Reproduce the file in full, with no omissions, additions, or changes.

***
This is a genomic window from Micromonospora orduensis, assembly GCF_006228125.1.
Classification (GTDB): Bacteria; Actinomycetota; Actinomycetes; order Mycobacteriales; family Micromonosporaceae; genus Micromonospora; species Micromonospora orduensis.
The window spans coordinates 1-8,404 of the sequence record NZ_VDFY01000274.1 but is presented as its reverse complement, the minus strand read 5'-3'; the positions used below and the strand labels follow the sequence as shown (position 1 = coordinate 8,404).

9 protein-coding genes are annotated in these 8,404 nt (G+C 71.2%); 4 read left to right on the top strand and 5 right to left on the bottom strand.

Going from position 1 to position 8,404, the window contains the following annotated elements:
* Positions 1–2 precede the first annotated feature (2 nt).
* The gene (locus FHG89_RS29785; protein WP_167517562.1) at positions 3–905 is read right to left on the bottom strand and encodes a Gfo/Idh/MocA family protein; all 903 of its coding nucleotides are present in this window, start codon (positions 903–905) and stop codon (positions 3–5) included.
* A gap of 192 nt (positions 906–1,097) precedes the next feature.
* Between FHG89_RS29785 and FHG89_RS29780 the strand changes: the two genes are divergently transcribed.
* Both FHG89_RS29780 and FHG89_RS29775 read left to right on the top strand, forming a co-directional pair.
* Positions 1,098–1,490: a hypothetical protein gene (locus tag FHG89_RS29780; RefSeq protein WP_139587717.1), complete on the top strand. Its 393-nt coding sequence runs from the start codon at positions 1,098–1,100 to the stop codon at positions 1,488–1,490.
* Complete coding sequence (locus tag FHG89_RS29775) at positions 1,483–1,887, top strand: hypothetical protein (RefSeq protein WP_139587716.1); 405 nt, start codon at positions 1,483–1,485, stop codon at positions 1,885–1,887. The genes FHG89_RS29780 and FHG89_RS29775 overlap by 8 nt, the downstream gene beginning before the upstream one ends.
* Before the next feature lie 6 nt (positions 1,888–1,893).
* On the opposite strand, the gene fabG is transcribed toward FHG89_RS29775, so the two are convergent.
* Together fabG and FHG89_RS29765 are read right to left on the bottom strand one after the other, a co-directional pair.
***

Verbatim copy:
This is a genomic window from Micromonospora orduensis, assembly GCF_006228125.1.
Classification (GTDB): Bacteria; Actinomycetota; Actinomycetes; order Mycobacteriales; family Micromonosporaceae; genus Micromonospora; species Micromonospora orduensis.
The window spans coordinates 1-8,404 of the sequence record NZ_VDFY01000274.1 but is presented as its reverse complement, the minus strand read 5'-3'; the positions used below and the strand labels follow the sequence as shown (position 1 = coordinate 8,404).

9 protein-coding genes are annotated in these 8,404 nt (G+C 71.2%); 4 read left to right on the top strand and 5 right to left on the bottom strand.

Going from position 1 to position 8,404, the window contains the following annotated elements:
* Positions 1–2 precede the first annotated feature (2 nt).
* The gene (locus FHG89_RS29785; protein WP_167517562.1) at positions 3–905 is read right to left on the bottom strand and encodes a Gfo/Idh/MocA family protein; all 903 of its coding nucleotides are present in this window, start codon (positions 903–905) and stop codon (positions 3–5) included.
* A gap of 192 nt (positions 906–1,097) precedes the next feature.
* Between FHG89_RS29785 and FHG89_RS29780 the strand changes: the two genes are divergently transcribed.
* Both FHG89_RS29780 and FHG89_RS29775 read left to right on the top strand, forming a co-directional pair.
* Positions 1,098–1,490: a hypothetical protein gene (locus tag FHG89_RS29780; RefSeq protein WP_139587717.1), complete on the top strand. Its 393-nt coding sequence runs from the start codon at positions 1,098–1,100 to the stop codon at positions 1,488–1,490.
* Complete coding sequence (locus tag FHG89_RS29775) at positions 1,483–1,887, top strand: hypothetical protein (RefSeq protein WP_139587716.1); 405 nt, start codon at positions 1,483–1,485, stop codon at positions 1,885–1,887. The genes FHG89_RS29780 and FHG89_RS29775 overlap by 8 nt, the downstream gene beginning before the upstream one ends.
* Before the next feature lie 6 nt (positions 1,888–1,893).
* On the opposite strand, the gene fabG is transcribed toward FHG89_RS29775, so the two are convergent.
* Together fabG and FHG89_RS29765 are read right to left on the bottom strand one after the other, a co-directional pair.